The results are in! The Trot is an easy sipper. Red fruits abound straight out of the gate but they are mellow rather than fangy. Underneath, you will find some black currant and wet soil, if you are so inclined to taste for things like soil in the flavor profile of your beverage. It’s a Columbia River Valley wine through and through. Made up of primarily Merlot, the Syrah and Cabernet add some structure and spice and that keeps things interesting. (I could have sworn there was some Pinot Noir in the mix, but alas I would have been wrong so I’m glad I didn’t.)

Best Use: Home alone after a day shopping and spending waaaay too much on that pair of shoes, luxuriating in a bubble bath that, like this wine, may be inexpensive but it doesn’t leave you feeling cheap.

Soundtrack: Erykah Badu

Food Pairing: Pizza from Vito’s in Cherry Hill, NJ. I’m sure they deliver to the West Coast.

The Magnificient Wine Co., Steak House Cabernet, Northwest Wines Under $15

Upshot: Buy as many of these bottles as fast as you can and hide them from others

Talk about under $15! We scored the 2010 Steak House Cabernet for 9 bucks. Its fat-font label already captured my imagination, but a handwritten declaration of love by a QFC* employee sealed the deal. After having drunk it on more than one occasion, I do declare that Steak House deserves that level of devotion.

Bearie on the Bottle, the Usual Story

Bearie on the Bottle, the Usual Story

A robust berry trails the wine from first taste to evaporation– blueberry, raspberry and black currant–they all show their faces in this undeniably drinkable crowd-pleaser of a wine. The slight thorniness that bristles mid-drink is assuaged by the ripeness of the berry and the full finish. Barbecue sauce? Did I get a hint of barbecue sauce? I think so.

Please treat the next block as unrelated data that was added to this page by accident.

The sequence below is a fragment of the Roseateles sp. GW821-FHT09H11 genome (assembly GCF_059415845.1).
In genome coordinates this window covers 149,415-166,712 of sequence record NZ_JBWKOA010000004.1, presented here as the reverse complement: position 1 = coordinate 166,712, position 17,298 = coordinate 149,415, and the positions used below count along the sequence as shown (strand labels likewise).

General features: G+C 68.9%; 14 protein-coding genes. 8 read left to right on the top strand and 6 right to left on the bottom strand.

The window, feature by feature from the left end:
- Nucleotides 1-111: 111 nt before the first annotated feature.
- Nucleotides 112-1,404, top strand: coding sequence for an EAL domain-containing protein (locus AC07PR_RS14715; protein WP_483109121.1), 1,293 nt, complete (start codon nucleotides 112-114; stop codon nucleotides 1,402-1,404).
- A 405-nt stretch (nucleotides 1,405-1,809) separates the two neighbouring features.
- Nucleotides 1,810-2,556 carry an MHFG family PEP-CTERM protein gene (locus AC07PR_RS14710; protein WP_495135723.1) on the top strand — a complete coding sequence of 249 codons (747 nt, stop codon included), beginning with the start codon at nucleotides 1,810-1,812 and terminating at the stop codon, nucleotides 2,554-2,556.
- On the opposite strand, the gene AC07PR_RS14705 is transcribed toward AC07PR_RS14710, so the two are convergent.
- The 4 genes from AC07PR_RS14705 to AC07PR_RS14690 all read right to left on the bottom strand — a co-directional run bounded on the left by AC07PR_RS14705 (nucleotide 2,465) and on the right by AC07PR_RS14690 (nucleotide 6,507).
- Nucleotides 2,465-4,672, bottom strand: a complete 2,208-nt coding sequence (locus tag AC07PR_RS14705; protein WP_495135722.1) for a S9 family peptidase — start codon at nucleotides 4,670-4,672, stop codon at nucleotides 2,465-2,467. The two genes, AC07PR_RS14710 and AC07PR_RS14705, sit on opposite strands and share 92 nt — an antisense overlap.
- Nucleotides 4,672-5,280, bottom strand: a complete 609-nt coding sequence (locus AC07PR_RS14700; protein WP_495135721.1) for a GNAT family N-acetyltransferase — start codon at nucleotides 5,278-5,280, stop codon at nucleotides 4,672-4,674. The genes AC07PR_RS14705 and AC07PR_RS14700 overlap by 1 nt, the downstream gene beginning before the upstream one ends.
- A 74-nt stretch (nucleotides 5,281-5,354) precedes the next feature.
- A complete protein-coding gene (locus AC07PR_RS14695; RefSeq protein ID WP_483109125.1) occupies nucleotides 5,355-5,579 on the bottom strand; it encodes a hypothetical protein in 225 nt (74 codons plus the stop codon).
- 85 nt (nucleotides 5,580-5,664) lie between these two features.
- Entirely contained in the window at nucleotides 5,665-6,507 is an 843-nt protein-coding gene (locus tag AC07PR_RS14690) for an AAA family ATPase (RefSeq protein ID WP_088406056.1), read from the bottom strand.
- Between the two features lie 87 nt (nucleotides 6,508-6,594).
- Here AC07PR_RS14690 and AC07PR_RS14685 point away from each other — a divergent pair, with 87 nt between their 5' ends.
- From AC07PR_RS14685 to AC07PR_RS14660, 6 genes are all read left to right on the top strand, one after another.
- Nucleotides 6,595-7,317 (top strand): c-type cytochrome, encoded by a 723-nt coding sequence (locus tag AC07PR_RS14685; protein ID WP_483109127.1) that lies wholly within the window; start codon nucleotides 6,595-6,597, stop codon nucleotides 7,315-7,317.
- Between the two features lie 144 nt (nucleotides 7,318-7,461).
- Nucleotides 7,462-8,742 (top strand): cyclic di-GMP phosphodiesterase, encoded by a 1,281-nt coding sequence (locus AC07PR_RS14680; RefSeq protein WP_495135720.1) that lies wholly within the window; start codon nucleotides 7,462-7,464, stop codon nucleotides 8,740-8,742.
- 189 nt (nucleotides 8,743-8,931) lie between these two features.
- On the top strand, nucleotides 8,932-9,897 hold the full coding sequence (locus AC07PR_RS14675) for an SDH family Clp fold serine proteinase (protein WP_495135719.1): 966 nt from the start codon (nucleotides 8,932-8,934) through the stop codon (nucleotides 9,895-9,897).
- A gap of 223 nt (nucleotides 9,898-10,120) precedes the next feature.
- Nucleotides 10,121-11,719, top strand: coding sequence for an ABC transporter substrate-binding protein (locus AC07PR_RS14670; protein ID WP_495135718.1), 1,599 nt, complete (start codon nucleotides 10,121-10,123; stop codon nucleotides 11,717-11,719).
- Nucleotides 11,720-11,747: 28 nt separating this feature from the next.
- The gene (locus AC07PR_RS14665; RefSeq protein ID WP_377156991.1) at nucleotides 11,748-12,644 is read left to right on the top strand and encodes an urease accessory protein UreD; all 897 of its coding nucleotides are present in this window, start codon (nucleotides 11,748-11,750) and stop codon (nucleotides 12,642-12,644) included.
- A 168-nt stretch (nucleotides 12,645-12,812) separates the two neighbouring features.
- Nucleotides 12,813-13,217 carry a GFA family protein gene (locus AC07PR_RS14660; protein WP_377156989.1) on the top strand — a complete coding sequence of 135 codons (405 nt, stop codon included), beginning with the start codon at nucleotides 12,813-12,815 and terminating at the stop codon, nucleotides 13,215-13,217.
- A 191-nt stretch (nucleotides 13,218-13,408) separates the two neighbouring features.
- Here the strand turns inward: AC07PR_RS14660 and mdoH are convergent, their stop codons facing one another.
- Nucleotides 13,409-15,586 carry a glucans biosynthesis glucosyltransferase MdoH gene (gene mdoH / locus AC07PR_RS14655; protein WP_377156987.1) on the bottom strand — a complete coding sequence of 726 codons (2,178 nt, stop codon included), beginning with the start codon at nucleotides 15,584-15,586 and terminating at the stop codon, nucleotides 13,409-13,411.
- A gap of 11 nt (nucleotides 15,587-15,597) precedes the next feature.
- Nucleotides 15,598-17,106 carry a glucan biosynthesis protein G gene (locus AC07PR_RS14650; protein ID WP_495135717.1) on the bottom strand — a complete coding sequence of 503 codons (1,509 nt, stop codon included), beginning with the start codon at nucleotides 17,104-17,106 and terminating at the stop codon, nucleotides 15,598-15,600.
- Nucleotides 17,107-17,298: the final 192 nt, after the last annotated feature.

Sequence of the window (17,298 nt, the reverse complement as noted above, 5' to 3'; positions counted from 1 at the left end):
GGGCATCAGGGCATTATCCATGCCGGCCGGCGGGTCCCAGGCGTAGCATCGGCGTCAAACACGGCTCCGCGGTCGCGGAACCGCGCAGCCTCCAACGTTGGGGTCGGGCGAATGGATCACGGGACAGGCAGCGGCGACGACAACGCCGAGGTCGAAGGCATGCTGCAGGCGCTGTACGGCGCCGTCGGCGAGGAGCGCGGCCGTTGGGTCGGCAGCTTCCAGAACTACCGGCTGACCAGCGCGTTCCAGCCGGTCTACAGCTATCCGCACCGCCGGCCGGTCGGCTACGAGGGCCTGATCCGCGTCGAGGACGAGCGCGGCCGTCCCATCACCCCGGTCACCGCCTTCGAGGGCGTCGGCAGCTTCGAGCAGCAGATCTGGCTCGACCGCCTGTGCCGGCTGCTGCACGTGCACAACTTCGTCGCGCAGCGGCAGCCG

Aerated, this might be a total hottie. As is, it’s no joke. Like a porterhouse, this is more than satisfying. You may even need a to-go box.  Or, rather, a to-go case. To take home with you. And stash it. In your temperature controlled basement. With the imp. (Just a note, despite memes that suggest otherwise, Tyrion Lannister is not a pimp. He’s a john. Although who knows what will happen in the next season.)

Best Use: DIY “fancy” steakhouse dinner with yer honey.

Soundtrack:  Sly and the Family Stone or Al Green if you’re getting frisky.

Food Pairing:  Spend the money you save on an overpriced Malbec on free-range grass-fed Western beef, garlic rapini and a goat cheese mash!

*QFC is a grocery store chain on the West Coast.

Columbia Valley: The Jack, A Red Blend under $15


Saviah The Jack Red Blend 2010

Upshot: It’s a brave new world so try something new.

The label sold me on this one. You had me at the $14 buy-in, you one-eyed scamp. Grown and vinted in Walla Walla, Washington, in the Columbia River Valley, The Jack red blend is an elegant,  if not fully realized, expression of the region. But what do you want for under $15?

There is an appropriate dose of Marionberry on the inhale. For those who haven’t been introduced, the  Marionberry is a juiced up blackberry, a heritage blend of the ‘Chehalem‘ and ‘Olallie‘ families. It’s quite good and makes hella jam on toast. The berry splash is followed by an edgy spice, like licking a cinnamon stick that fades into a vanilla bean. Give Jack some time to breathe in order to mellow the overt tannic edge. That said, the dryness could represent the spartan and underrated quality of the Cabernet Franc. It doesn’t make up the lion’s share of the blend but makes its presence known.

Best Use: Girl’s Book Group, pairs well with the new Chuck Palahniuk, sharp and pointed, if a little “voicy.”

Soundtrack: The new Depeche Mode
Food Pairing: Carne Asada tacos with toasted-cumin black beans and ample guacamole.

78% Cabernet Sauvignon
18% Merlot
4% Cabernet Franc